View Main Page

This Issue









Vol. 20, No. 2 • May 2016

If I Were a Foster Parent . . .

In the last issue of Fostering Perspectives we asked young people in foster care, "If you were a foster parent, what would you do to help the children living in your home?" Here's what they had to say.

* * * * * * *

First Place

by Genesis, age 17

If I were a foster parent what I would tell the children living in my home they're not alone in life, that there is good in every child, and they have what it takes to succeed in life. I would cover their basic needs--food in their stomachs, clothes on their backs, and a place to live. Most importantly, I would tell them that they're loved very much and not to feel different or alone.

I want to see foster kids make it in life and find that one family who is out there waiting for that child. [I would] explain that being in a foster home doesn't make you a bad kid, or is something to be afraid of. It's not bad. It's just one step at time being taken down a tough road.

I want my own foster kid to be able to talk to me about anything . . . . I want to be able to have something to say back and be able to help to the best of my ability. I want to fulfill so many foster kids' lives and see the best out of them and have them feel they're not alone. . . .

I want them to know that they're safe, that I can provide for them, and that I love them no matter what the situation is. I would have my child know that when they take that first step into my house I wouldn't treat them any different. . . .

I want to voice my opinion and stand up to be the first and say what I think and how I feel about foster care and the kids waiting or going in and out of it. I want to fight and see these kids be happy and succeed and have what every other kid has. They should feel no shame to be in a foster home. . . . If it were up to me I would take in every foster child out in the world who is begging for a family . . . . I want to make a huge difference. . . .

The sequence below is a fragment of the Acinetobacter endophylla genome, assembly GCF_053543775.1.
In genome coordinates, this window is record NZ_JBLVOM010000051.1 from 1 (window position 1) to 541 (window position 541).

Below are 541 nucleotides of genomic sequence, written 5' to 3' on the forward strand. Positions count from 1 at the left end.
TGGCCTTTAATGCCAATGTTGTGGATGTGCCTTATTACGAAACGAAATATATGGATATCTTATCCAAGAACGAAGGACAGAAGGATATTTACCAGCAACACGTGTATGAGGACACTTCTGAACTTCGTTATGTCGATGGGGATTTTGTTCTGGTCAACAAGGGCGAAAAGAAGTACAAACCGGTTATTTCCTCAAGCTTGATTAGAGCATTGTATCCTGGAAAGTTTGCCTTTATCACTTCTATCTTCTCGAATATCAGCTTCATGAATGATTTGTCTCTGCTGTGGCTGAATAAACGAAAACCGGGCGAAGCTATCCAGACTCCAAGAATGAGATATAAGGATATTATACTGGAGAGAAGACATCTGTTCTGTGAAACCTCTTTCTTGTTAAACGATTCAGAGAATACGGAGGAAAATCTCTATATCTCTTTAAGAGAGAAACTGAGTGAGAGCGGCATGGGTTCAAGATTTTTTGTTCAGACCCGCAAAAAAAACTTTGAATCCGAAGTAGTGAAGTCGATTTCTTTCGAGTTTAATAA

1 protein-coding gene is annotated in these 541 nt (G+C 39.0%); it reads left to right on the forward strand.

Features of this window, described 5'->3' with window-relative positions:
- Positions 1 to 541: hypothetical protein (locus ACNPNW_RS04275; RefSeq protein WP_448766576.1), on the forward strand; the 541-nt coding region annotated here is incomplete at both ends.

God makes things happen and I believe that foster parents will reach out and help these amazing kids who want a home and loving family. . . .

So, I am saying to all those kids out in the world to stand by me, stay tough, have hope, and believe that something good will happen in life, that a family is out there waiting for you all. Your wishes will come true. . . . I'm standing with all of you kids in the world today and for the rest of life to know that every day there is a kid who is being brought in a home to start a new beginning and life.

All you foster kids, don't give up! There is a positive in life. Keep your heads up and voice your opinions. Speak up! Use your voice! Stand tall and walk with pride because I'm walking with you!

Genesis received $100 for winning first prize in the writing contest.

* * * * * * *

Second Place

by Braxton, age 9

If I were a foster parent I would listen to [the kids in my care]. I would take care of them for the rest of my life.

I would put them to bed and read them a story and rub their back. I would love them and help them.

I would give them different experiences like plays, movies, sports, and trips.
I would give them healthy food.

I would buy them clothes.